You need a lot of patience to review cameras. You also need some time, you need to be in a place that inspires you and you need good luck. Getting all these together is rare. In the two weeks I have had with the Sony Alpha 7R III, I have had a mix of one or two of the three, and a couple of rare occasions when all three fell in place together.
The Sony Alpha A7R III is the new version of what has been one of Sony’s most popular cameras recently. The mirror-less camera has not changed much in terms of design and is a bit more compact than most DSLR, though it packs the same features or more. The camera offers a great grip and even with a heavy zoom lens, like the FE 4/24-105 one used by me in the review, it stays stable in your hand. The body is packed with dials and custom buttons and there seem to be more than two ways to do something. There is a good recoil one you click, almost to make you believe this could be a DSLR with a mirror flicking inside.
There is so much about the Sony Alpha A7R III that it is impossible to cover all aspects. I will stick to a few elements that impressed me and would be the primary reason for picking up a camera like this.
42.4MP full-frame CMOS sensor|ISO 100-32,000, ISO 50-102,400|Hybrid AF with 399 phase-detection points|5.5-stop in-body IS| 10fps continues shooting|Sony E-mount lenses compatibility
The 42.4MP Sony Alpha A7R III offers a very versatile auto-focus system that is good enough to cover most use cases you might have. It does not have as many AF points as some other cameras these days, but with the right mode you will be able to manage some stunning results. I was lucky in a garden at Ambala Cantonment capturing a bee headed for pollen heaven. After a while, I discovered that you can use the touchscreen to select where you want the camera to focus. But this is not that obvious as the screen is not touch otherwise.
Mirrorless cameras are supposed to be really good with the low light given their extremely high ISO ranges. The Sony Alpha A7R III is no different and can give you good photos even when you are in pitch darkness. Also, this means this camera is really good at capturing anything that is happening at night. I capture some full moon photos while on the move on the Grand Trunk Road — capturing the lunar spectacle at full zoom from a moving car.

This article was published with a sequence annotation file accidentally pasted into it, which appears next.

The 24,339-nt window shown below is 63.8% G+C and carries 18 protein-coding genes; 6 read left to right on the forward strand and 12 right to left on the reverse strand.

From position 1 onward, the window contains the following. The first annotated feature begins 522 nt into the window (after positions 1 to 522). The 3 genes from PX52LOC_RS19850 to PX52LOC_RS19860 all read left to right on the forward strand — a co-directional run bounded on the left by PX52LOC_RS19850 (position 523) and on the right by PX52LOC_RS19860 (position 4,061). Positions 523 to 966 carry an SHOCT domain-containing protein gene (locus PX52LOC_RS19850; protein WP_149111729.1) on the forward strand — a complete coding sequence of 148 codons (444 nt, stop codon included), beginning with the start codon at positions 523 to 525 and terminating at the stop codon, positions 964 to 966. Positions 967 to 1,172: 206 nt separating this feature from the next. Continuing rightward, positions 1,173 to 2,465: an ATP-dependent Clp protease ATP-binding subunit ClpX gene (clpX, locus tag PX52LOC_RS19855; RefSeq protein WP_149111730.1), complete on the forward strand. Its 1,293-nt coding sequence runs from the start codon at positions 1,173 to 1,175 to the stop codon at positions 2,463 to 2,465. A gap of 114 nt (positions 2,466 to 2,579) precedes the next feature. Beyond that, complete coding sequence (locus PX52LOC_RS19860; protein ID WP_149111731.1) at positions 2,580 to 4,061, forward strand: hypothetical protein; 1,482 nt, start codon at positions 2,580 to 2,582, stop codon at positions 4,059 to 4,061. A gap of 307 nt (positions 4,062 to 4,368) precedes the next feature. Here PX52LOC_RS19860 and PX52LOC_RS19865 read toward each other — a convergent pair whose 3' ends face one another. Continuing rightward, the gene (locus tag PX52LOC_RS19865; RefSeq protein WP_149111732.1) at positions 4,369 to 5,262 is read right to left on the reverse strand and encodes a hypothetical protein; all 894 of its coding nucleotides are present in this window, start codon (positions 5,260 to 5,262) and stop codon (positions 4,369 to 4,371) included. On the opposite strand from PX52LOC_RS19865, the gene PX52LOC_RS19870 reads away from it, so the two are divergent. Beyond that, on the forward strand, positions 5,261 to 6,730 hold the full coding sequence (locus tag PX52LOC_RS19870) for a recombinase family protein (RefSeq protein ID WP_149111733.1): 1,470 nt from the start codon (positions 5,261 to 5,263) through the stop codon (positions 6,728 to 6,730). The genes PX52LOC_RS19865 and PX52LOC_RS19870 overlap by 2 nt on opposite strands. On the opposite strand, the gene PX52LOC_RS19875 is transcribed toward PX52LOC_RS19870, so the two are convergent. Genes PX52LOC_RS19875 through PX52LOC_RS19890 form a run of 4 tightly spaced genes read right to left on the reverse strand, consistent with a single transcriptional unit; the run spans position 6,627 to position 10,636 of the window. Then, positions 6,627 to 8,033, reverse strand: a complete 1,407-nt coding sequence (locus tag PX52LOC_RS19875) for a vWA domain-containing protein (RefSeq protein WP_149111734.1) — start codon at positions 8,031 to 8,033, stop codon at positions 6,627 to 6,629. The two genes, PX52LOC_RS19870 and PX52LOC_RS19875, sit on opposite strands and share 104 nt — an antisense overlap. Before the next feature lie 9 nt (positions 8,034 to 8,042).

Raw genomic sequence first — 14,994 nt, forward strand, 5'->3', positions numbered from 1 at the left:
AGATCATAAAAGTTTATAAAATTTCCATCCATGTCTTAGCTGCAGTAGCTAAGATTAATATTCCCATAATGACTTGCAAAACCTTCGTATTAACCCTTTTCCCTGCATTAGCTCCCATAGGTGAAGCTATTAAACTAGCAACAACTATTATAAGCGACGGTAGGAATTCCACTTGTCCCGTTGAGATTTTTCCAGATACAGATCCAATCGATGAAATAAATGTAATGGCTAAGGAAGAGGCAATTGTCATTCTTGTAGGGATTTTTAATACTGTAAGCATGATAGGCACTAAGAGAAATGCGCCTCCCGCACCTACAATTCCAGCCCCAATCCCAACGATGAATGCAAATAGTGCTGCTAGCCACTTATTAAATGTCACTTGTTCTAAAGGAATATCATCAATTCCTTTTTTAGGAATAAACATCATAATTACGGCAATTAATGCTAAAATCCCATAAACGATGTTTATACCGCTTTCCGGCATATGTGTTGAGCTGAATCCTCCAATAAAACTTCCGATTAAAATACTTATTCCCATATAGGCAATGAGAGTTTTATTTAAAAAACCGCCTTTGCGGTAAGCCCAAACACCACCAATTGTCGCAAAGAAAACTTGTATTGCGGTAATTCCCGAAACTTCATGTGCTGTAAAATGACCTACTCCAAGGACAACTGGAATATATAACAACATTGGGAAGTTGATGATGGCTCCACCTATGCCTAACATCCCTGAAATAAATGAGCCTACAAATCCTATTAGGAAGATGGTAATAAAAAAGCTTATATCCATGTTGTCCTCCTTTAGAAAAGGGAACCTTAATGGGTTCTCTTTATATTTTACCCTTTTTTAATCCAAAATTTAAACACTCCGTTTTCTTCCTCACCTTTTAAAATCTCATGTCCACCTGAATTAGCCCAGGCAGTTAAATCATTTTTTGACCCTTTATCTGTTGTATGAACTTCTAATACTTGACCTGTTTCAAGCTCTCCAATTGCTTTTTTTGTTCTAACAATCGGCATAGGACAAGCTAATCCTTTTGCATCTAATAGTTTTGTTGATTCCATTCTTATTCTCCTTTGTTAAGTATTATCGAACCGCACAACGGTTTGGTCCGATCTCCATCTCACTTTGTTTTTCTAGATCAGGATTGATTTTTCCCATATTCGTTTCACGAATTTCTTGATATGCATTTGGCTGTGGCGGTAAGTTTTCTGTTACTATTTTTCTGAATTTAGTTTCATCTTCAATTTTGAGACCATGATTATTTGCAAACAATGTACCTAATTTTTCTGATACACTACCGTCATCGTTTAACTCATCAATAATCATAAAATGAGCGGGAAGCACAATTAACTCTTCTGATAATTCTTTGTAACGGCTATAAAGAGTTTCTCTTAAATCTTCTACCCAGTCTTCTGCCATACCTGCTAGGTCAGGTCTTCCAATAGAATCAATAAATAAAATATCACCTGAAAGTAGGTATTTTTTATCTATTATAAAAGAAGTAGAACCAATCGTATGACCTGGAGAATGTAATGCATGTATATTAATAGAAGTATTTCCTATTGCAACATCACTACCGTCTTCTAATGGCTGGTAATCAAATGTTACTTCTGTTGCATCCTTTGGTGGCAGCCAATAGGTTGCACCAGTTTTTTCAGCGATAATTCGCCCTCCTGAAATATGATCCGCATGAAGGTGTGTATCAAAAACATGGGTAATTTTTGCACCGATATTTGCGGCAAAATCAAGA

The Sony Alpha A7R III can also be really fast. Even with single shot mode on, I got some good action photos. The continuous shooting is also a galloping horse, but you will need a really good card to be able to take in this stream of photos. Also, the camera offers good slow-motion that too at a different frame and bit rates. The camera also offers a stunning 4K video which will put any video camera to shame.
The Sony Alpha A7R III is also one of the easiest cameras when it comes to smart connectivity. Like the rest of the camera, here too there are multiple options, via the Sony Play Memories app. I used the Bluetooth transfer feature — the link is made easy via a simple QR code scan on the phone — to transfer photos when I was on a drive and send the images to my office in Delhi. This is the easiest smartphone connectivity I have seen in large cameras. Also, you can easily control the camera with your phone.
The Sony Alpha A7R III is a pretty complicated camera, because the menu hides a lot of great features. There are pages after pages of stuff you can do, but it will take ages for you to find those. Thankfully, there is favorites tab which you can use to filter the ones you use the most. The viewfinder is great, especially when you framing a picture for clarity, but at times the visual looked a bit unnatural and too electronic for my liking.
The Sony Alpha A7R III is easily one of the best cameras you can buy at the moment. I think we are slowly coming to a point where professional cameras don’t need to be traditional full frame DSLRs. The time of the mirrorless camera has truly come and the Sony Alpha A7R III is the proof.